Nissan executive: recovery plan is working, US factories will expand


FARMINGTON HILLS, Mich. — Two years ago, the struggling Nissan Motor Co. announced a restructuring plan to cut costs and revamp its aging model lineup in a bid to rebuild sales as the coronavirus pandemic subsided.

Jérémie Papin, the company’s president for the Americas, says the turnaround is underway. In May, Nissan reported its first full-year profit in three years, and Papin says North America is a big contributor.

Sales in the United States, however, struggled as a global shortage of computer chips hampered production by automakers. Additionally, Papin says Nissan is pulling out of selling large numbers of vehicles to low-profit car rental companies.

He spoke about the future of Nissan, the chip shortage and the need for electric vehicle factory capacity in the United States. The interview has been edited for length and clarity.

Q: US sales in the first quarter fell nearly 30%. Is it because of chip shortages and supply chain issues?

A: Any performance on a quarterly basis will depend on available chips. Performance in no way reflects the interest and level of customer demand we have. The company realizes its outperformance thanks to all the work that has been done on efficiency, by bringing the customer to buy value.

Q: Japanese leaders have said that you will need a new factory in the United States to meet the demand for electric vehicles. What is the status of that?

A: We expect customer demand for Nissan products to be 40% EV in 2030. I expect further investment in Canton (Mississippi assembly plant). I would expect further investment at Smyrna (Tennessee assembly plant). I would expect further investment in Decherd (Tennessee powertrain plant). As we succeed, this is the condition where there could be a need for a third assembly plant by 2030.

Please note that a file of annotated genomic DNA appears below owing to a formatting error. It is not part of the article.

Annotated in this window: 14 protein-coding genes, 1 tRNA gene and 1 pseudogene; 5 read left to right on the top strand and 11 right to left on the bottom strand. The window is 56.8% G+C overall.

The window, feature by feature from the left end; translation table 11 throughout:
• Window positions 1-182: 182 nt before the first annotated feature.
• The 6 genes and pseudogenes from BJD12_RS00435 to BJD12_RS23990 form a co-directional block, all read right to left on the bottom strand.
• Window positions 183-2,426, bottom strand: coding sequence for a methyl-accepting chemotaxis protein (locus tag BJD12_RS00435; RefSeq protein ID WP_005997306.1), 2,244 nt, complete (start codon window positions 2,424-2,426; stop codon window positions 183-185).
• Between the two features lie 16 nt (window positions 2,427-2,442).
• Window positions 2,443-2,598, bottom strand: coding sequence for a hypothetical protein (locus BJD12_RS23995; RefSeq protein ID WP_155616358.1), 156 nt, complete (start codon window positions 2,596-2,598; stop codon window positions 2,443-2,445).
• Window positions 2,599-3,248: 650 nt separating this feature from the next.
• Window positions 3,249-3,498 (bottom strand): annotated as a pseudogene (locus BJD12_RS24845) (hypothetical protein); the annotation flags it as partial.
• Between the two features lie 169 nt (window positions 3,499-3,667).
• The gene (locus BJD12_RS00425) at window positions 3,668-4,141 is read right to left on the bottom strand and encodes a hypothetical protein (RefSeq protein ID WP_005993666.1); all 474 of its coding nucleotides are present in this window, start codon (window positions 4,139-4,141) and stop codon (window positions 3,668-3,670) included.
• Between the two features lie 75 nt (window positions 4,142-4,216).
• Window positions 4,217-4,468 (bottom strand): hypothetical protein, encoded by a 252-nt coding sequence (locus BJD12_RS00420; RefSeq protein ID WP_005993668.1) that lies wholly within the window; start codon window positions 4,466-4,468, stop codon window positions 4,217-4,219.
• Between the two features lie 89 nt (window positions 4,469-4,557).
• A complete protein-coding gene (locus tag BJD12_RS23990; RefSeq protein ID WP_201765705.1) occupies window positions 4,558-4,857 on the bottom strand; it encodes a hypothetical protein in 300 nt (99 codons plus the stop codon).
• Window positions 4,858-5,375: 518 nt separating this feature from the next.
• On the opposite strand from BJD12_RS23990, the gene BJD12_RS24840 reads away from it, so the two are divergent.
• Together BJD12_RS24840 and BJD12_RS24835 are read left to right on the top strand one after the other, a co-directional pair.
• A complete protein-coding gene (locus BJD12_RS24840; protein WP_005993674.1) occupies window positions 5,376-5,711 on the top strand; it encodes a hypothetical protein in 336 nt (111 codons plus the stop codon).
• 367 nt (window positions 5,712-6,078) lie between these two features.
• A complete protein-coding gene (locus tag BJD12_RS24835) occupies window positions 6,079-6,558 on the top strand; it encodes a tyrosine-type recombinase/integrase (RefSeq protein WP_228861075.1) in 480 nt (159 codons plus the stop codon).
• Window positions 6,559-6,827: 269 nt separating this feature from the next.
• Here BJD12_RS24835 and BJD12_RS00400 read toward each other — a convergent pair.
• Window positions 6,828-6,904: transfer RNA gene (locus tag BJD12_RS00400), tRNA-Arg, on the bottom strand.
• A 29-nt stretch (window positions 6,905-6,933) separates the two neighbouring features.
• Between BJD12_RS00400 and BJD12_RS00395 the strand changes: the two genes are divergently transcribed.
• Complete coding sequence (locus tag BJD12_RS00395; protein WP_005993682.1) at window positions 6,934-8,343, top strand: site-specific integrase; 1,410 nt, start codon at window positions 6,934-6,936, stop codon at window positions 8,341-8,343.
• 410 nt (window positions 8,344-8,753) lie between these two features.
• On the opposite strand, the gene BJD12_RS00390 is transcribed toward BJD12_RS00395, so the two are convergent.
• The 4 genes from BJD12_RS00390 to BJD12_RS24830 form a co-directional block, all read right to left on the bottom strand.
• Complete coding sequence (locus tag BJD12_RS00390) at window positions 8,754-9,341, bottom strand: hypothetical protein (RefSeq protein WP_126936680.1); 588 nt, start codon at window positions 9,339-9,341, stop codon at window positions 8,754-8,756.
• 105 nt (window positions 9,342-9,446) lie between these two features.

Q: What about battery factories?

A: Batteries for products made in the United States will be manufactured in the United States. The announcement of who would be the supplier in Canton, we will do in the next few weeks, months. We want an American battery supplier. We are working to finalize this.

Q: There used to be a lot of Nissan vehicles on car rental company lots. These sales are not as profitable as retail sales to individuals. Are you reducing rental activities?

A: I would say that today we are a third of what we were. We have increased profitability per unit. We are a small company, but we are a much healthier and more profitable company that can invest in its future.

Q: Have you seen a change in consumer buying habits with recent inflation, interest rates or gas price increases?

A: The increased monthly payments will have an impact as most cars are financed. There will clearly be an impact on customers’ ability to pay. It will be a balance between the affordability of the monthly payment and the pent-up demand.

Q: Because new vehicle inventory is limited, people pay list price for cars. Do you see this as a permanent change rather than a haggle over price?

A: This is not what people want. People are used to transparency in their pricing, to getting things on time and quickly. I can’t elaborate on what will happen to the incentives. The strategy we want is one where we don’t need the incentives of the past to sell the cars. It’s fully digitized, and when you do that, there’s price transparency because there’s been no price discussion. Either you are interested and we help you with the financing, or you are not. I don’t think there was ever a reset like it was today. And I think the whole industry, including the customers, is doing well.


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